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Table 1 Birth cohort studies

From: Does traffic exhaust contribute to the development of asthma and allergic sensitization in children: findings from recent cohort studies

Study Study population Age Exposure assessment Agent Range of exposure Outcome Relative risk Comments
Gehring et al 2002 Birth cohort (GINI and LISA), 1756 children in the city of Munich 1–2 yrs Individual exposure estimated from regression models
Annual mean at birth
NO2, PM2.5 20–67 μg/m3
12–22 μg/m3
Questionnaire-reported symptoms Slightly increased OR of non-specific respiratory symptoms, significant only in males Adjustment for important confounding variables
Morgenstern et al 2007 Birth cohort (GINA and LISA), 3577 children from the city of Munich and surrounding area 1–2 yrs Individual exposure estimated from regression models and buffer zones variables. NO2, PM2.5 19–72 μg/m3
7–15 μg/m3
Annual mean at birth
Questionnaire-reported symptoms Distance to nearest main road less than 50 m, OR 1.23 (1.00–1.51) for asthmatic bronchitis
Very few children with doctor-diagnosed asthma at this age
Adjustment for important confounding variables
Morgenstern et al 2008 Birth cohort (GINA and LISA), 3066 children from the city of Munich and surrounding area 6 yrs Individual exposure estimated from regression models and buffer zones variables NO2, PM2.5 6–74 μg/m3
19–13 μg/m3
Average exposure up to 6 years of age.
Questionnaire-reported symptoms
Circulating IgE
Distance to nearest main road less than 50 m:
OR 1.66 (1.01–2.59) for doctor-diagnosed obstructive bronchitis or asthma
OR 1.30 (1.02–1.66) sensitization to pollen
Adjustment for important confounding variables.
Blood samples were obtained from 1353 children (an unspecified subset) – the loss in retention rate is not commented
Brauer et al
2002
Birth cohort (PIAMA) from the Netherlands, 4,146 children at start, 3,745 at one year and 3,730 at 2 yrs. 2 yrs Individual exposure estimated from regression models NO2, PM2.5 13–58 μg/m3
13–25 μg/m3
Annual mean at birth
Questionnaire-reported symptoms Slightly but significant increased risk of upper respiratory infections Adjustment for important confounders.
Brauer et al 2007 Birth cohort (PIAMA) 3,538 children
(retention 85%)
A subgroup of 713 children
4 yrs Individual exposure estimated from regression models NO2, PM2.5 13–58 μg/m3
13–25 μg/m3
Annual mean at birth
Questionnaire-reported symptoms
Circulating IgE
OR for IQR of PM2.5 1.32 (1.04–1.69) for doctor-diagnosed asthma ever and 1.75 (1.23–2.47) for any sensitization to food allergens Adjustment for important confounders.
High rate of retention
High risk children were overrepresented in the IgE screening subgroup
Low rate of sensitization to outdoor allergen
Nordling et al 2008 Birth cohort (BAMSE) of 4,089 children in Stockholm, Sweden
3,515 replied to questionnaires at 4 yrs and 2,543 delivered blood samples
4 yrs Individual exposure based on atmospheric dispersion model, high resolution NOx, Traffic PM 5–49 μg/m3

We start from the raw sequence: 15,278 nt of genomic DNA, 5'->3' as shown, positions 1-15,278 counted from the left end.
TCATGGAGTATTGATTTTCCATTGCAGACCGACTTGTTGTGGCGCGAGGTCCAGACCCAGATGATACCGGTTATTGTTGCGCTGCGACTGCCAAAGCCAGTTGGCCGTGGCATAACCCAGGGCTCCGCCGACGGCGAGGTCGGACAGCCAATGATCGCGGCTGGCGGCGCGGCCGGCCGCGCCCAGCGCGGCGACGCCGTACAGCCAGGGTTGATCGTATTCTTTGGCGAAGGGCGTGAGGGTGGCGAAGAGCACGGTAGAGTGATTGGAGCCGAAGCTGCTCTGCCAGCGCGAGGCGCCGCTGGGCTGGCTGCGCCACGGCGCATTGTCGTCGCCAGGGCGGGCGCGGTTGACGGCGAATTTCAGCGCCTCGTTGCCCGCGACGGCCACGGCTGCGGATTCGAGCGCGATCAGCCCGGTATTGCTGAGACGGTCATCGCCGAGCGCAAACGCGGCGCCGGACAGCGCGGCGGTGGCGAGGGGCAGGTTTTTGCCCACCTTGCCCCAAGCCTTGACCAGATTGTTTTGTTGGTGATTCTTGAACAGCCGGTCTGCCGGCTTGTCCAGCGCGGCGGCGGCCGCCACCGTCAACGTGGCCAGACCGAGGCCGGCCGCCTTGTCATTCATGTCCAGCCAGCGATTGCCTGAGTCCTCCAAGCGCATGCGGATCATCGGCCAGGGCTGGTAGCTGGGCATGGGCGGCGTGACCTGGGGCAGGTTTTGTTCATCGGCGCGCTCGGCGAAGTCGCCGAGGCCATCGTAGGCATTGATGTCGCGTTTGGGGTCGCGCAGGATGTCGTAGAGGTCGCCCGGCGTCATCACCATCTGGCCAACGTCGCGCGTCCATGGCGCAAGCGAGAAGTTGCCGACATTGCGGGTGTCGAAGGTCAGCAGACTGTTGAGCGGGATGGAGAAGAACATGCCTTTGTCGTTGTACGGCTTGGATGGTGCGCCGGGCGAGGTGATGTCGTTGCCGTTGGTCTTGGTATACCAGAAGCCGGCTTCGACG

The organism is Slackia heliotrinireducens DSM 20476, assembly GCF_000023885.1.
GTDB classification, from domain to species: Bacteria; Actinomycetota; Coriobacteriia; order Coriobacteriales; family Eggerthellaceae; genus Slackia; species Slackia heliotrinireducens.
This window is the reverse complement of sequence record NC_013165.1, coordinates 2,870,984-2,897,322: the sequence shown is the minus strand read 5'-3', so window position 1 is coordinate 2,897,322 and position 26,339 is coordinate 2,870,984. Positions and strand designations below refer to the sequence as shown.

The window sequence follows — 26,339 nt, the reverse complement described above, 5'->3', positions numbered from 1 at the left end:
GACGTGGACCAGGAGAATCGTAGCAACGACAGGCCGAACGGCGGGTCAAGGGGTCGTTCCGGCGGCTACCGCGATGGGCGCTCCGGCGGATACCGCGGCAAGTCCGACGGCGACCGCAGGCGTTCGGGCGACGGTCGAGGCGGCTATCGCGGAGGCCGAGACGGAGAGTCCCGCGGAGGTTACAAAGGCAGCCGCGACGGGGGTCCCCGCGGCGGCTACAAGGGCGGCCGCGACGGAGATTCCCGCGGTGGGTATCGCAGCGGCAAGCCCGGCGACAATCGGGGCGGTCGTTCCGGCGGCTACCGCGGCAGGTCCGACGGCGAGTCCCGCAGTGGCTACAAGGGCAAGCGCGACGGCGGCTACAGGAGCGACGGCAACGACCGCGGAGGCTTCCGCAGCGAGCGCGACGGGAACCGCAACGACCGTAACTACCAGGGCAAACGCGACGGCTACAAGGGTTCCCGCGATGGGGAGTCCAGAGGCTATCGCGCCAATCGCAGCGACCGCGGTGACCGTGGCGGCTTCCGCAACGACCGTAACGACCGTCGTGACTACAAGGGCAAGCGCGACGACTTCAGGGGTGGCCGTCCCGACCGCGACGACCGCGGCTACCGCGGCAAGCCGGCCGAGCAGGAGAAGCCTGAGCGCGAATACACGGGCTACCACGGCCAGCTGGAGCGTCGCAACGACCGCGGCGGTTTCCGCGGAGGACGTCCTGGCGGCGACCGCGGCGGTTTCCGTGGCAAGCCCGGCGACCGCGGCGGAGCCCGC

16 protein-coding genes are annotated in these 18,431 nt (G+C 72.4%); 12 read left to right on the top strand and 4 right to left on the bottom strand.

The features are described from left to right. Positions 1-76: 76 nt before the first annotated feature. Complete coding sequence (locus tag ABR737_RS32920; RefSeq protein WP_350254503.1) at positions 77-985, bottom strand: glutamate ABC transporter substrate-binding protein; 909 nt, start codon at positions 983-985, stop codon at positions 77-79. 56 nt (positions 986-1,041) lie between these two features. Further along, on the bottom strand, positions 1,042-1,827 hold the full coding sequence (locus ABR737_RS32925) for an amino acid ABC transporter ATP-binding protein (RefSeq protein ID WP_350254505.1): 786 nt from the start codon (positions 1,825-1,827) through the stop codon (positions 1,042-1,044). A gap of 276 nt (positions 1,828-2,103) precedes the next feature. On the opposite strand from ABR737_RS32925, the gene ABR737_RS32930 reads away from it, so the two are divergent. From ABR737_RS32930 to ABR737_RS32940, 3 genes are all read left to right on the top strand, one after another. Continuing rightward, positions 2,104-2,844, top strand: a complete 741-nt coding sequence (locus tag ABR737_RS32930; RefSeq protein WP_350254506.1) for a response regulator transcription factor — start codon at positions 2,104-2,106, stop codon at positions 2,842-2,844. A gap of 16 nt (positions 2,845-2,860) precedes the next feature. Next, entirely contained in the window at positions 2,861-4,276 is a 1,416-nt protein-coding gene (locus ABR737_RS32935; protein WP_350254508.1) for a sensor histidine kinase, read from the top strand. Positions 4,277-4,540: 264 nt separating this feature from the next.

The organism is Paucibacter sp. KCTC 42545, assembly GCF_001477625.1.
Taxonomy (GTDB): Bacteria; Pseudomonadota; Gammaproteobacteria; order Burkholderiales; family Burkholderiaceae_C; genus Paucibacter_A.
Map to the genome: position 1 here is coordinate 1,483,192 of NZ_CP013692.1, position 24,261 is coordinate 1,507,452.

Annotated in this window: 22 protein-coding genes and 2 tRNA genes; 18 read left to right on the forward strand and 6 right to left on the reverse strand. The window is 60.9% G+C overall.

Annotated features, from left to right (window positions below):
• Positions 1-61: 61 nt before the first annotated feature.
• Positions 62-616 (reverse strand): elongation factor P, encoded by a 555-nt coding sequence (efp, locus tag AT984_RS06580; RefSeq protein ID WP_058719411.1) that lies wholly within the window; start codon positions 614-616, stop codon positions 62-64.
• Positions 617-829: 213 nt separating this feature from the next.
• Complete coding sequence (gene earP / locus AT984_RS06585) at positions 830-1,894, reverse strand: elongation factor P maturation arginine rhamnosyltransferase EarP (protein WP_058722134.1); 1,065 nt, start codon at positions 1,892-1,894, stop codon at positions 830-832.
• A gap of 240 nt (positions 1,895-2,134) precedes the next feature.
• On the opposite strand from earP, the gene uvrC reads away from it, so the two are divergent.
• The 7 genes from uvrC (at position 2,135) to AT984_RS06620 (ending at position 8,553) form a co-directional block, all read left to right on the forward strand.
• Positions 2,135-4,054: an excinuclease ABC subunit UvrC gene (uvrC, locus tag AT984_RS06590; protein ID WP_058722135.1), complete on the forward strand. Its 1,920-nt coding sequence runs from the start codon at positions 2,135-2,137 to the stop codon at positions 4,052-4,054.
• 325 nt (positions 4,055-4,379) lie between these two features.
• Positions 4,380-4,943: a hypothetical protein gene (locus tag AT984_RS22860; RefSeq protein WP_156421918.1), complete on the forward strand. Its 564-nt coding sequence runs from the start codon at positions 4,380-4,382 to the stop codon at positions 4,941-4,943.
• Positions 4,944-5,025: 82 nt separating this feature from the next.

1–7 μg/m3
(P5–P95)
Annual mean at birth
Questionnaire-reported symptoms
Circulating IgE
OR for 95th % range of NOx 1.60 (1.09–2.36) for persistent wheeze and 1.67 (1.10–2.53) for any sensitization to pollen Adjustment for important confounders.
Analyses based on exposures during 1st year of life
Significant difference between extreme percentiles of exposure. Dose-response relations not presented.
Melén et al 2008 Case-cohort within the BAMSE birth cohort in Stockholm (a randomly sampled subcohort of 542 nonwheezers and 167 wheezers. In addition 375 wheezers from the original cohort) 4 yrs Individual exposure based on atmospheric dispersion model, high resolution NOx,   Questionnaire-reported symptoms
Circulating IgE
Variants in the GSTP1 and TNF genes modify the association between sensitization and NOx.  
Oftedal et al 2008 Birth cohort study in Oslo, Norway
2,244 children who lived in Oslo since birth
10–11 yrs Individual exposure based on atmospheric dispersion model with contributions from busy roads NO2, PM2.5
PM10
Mean (IQR) life time estimate
29.0 (19.5) μg/m3 NO2 and 12.3 (3.6) μg/m3 PM2.5
Smaller ranges compared to Nordling et al
Skin prick test No association between long-term exposure and sensitization to any allergen (except for D. farinae) Very few children were sensitized to D farinae and the association with traffic exhaust was likely to be caused by confounders
Ryan et al 2005 Birth cohort study (the Cincinnati Childhood Allergy and Air Pollution Study, CCAAPS) – 622 children with at least one allergic parent were enrolled at 6 months 1 year Individual exposure (distance to various traffic conditions) based on GIS model   Not recorded Questionnaire-reported wheeze without a cold Distance to stop-and-go traffic less than 100 m: OR 2.5 (1.15–5.42) for wheezing without a cold
No effect from smoking
A small study with limitations in the control of confounding
Ryan et al 2007 CCAAPS
See above!
1 year Individual exposure (distance to various traffic conditions) based on GIS model and regression model estimating elemental carbon attributable to traffic ECAT 0.30 – 0.90 μg/m3 Questionnaire-reported wheeze without a cold Significant exposure-response association between ECAT level and risk of wheeze The strength of this study is the improved exposure assessment
Clougherty et al 2007 Birth cohort – 888 pregnant women were enrolled and the caregivers of 417 children responded to questionnaires after 6–10 yrs ~7 yrs Individual exposure based on a regression model NO2 38–85 μg/m3 Frequent telephone or face-to-face-interviews OR for 8 μg/m3 increase in NO2 exposure 1.63 (1.14–2.33) for diagnosed asthma but only in children exposed to violence. NO2 was included as a continuous variable. Concentration at the year of diagnosis showed the closest association.
Limitations: Low retention rate, reporting bias and potential confounding